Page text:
Ahead of the G20 meeting of finance ministers and central bank chiefs from major economies in Sydney at the end of the week, I have called on the Abbott Government to get serious about tightening tax rules so that multinational corporations pay their fair share. For the first time Australia has a decision making role at the G20 and Labor urges the Government to use the occassion to make sure it produces concrete actions rather than a series of platitudes.
IT’S TIME TO BRING INTERNATIONAL TAX RULES INTO THE 21ST CENTURY
Shadow Assistant Treasurer, Andrew Leigh, has called on the Treasurer to show strong leadership at G20 Finance Ministers’ meeting this week to achieve global action to crack down on multinational corporations that pay little or no taxation at all.
“Since coming to office, the Abbott Government has talked a big game on multinational profit-shifting. But all it has done is to water down Labor’s sensible reforms that ensure multinationals pay their fair share,” said Dr Leigh.
“On 14 December 2013, Assistant Treasurer Arthur Sinodinos announced that it would abandon a $700 million measure to prevent multinational firms reducing their tax bill.
“On 4 January 2014, Senator Sinodinos said he was considering abandoning measures that required 200 of Australia’s largest firms to disclose their total income, taxable income and tax paid.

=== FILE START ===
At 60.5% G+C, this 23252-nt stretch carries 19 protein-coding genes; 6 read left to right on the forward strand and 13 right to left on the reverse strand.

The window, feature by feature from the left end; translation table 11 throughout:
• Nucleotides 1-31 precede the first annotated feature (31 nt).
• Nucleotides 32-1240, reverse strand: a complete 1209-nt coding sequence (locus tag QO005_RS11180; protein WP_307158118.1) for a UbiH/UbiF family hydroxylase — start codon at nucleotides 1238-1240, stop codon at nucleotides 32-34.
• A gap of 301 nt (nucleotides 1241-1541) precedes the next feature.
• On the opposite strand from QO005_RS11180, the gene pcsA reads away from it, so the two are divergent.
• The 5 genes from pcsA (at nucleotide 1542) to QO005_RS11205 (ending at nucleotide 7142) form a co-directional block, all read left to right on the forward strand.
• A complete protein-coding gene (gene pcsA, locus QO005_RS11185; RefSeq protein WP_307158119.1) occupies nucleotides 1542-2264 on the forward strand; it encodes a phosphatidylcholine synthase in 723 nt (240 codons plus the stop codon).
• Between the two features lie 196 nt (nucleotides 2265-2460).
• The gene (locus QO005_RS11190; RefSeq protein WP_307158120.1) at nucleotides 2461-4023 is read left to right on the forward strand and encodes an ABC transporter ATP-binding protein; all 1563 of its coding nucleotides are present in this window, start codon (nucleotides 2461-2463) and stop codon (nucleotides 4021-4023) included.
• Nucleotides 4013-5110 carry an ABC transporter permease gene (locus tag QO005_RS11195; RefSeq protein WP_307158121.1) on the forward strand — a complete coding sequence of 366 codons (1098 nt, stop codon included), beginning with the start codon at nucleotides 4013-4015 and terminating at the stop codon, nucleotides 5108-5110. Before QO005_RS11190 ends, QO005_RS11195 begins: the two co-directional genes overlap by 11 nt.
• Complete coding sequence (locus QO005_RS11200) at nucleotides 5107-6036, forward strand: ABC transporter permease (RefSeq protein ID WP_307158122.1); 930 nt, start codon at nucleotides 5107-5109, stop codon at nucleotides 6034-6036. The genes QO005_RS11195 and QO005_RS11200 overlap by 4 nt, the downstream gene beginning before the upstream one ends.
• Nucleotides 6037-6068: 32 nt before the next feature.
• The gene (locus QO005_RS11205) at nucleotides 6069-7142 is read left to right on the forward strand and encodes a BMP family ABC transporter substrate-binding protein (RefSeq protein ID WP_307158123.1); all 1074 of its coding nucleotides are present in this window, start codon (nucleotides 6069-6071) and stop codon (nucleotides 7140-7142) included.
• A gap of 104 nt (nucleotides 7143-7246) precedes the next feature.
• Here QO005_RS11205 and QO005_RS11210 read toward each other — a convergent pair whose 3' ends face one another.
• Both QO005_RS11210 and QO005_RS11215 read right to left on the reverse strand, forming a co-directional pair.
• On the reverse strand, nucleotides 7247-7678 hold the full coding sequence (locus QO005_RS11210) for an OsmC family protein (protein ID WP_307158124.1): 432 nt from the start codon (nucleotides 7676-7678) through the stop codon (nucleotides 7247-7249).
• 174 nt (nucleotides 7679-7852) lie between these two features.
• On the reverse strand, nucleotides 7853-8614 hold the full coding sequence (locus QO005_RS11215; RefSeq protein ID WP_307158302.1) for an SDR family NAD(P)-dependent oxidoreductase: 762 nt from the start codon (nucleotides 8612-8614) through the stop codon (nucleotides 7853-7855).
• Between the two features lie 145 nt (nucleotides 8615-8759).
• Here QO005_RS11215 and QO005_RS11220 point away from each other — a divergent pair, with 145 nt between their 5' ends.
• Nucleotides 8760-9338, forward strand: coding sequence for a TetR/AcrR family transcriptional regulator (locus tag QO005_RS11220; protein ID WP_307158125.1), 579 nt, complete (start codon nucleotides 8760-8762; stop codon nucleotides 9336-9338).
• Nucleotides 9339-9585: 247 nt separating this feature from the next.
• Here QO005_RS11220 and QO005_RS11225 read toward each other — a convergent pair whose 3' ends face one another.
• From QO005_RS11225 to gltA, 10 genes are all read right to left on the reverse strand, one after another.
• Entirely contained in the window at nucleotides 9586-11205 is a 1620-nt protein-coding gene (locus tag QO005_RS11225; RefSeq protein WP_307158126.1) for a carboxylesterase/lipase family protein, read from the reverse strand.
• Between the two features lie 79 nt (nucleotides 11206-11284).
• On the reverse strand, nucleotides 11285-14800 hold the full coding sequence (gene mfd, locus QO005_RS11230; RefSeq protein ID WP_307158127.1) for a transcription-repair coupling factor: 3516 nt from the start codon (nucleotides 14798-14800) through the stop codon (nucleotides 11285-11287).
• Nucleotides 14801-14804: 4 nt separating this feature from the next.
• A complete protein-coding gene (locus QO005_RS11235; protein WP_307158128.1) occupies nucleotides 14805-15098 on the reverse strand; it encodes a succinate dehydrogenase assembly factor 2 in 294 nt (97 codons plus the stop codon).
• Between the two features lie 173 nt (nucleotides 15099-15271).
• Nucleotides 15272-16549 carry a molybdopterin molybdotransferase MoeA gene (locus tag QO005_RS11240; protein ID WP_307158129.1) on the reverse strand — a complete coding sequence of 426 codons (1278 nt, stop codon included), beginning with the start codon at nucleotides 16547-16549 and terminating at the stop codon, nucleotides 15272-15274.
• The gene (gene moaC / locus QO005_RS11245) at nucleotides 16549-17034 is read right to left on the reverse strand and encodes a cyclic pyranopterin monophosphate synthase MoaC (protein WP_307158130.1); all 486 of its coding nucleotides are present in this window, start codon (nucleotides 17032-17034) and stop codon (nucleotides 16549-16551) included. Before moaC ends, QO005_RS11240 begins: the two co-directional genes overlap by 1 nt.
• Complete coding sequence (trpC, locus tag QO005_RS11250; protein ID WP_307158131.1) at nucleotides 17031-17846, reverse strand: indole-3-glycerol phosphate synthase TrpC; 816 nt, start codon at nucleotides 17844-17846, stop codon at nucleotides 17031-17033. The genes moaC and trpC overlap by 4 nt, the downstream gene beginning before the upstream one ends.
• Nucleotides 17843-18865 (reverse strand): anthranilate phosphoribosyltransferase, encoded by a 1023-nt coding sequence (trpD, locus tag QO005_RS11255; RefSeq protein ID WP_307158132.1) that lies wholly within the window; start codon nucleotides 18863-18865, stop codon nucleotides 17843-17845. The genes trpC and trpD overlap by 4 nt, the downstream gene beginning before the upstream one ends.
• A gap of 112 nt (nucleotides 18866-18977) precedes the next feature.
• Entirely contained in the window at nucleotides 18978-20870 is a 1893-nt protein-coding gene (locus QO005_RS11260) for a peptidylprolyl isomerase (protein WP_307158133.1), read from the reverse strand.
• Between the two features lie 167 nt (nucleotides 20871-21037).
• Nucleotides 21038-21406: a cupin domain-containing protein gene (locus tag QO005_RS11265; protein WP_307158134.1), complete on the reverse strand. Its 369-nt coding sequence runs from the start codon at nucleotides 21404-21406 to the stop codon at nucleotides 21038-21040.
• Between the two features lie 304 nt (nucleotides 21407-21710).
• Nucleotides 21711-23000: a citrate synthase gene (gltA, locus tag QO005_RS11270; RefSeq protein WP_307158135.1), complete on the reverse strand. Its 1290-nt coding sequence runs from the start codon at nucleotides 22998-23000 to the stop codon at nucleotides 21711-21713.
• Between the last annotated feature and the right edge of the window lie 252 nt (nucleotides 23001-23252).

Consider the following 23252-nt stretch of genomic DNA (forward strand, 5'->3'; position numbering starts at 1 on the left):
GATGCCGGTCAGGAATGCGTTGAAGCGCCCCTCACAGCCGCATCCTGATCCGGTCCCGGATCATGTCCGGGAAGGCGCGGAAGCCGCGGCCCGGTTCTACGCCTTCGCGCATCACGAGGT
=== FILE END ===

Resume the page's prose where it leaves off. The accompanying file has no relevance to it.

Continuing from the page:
“The Coalition seems to favour loopholes and secrecy – not fairness and transparency.
“It’s not fair that under existing rules global firms can siphon profits earned in Australia to low-taxing countries.
“That’s hundreds of millions of dollars of tax revenue lost that could go towards Australian hospitals, schools and infrastructure,” Dr Leigh said.
“When tax rules allow businesses to shift their income away from where it was produced, it erodes that country's tax base and shifts the burden onto individual taxpayers.
“International tax rules are not keeping pace with changes in the digital age and the realities of doing business in our globalized world. Rapid and dramatic shifts in global economic activity, driven largely by e-commerce, pose very real and significant risks to Australia's corporate tax base and the tax bases of countries right around the world.”
A number of Australian media companies have come out this week to urge reform.
“There is a pressing need for action. This week’s G20 finance ministers is a potential watershed moment in international tax policy,” said Dr Leigh.
“Labor advanced a fair agenda to combat tax avoidance and evasion. It’s up Joe Hockey and Arthur Sinodinos to take up the baton left by Wayne Swan and David Bradbury so multinationals pay their fair share of tax.
“Until they do Australian households and businesses will have to take on a higher tax burden and local communities suffer.”
TUESDAY, 18 FEBRUARY 2014
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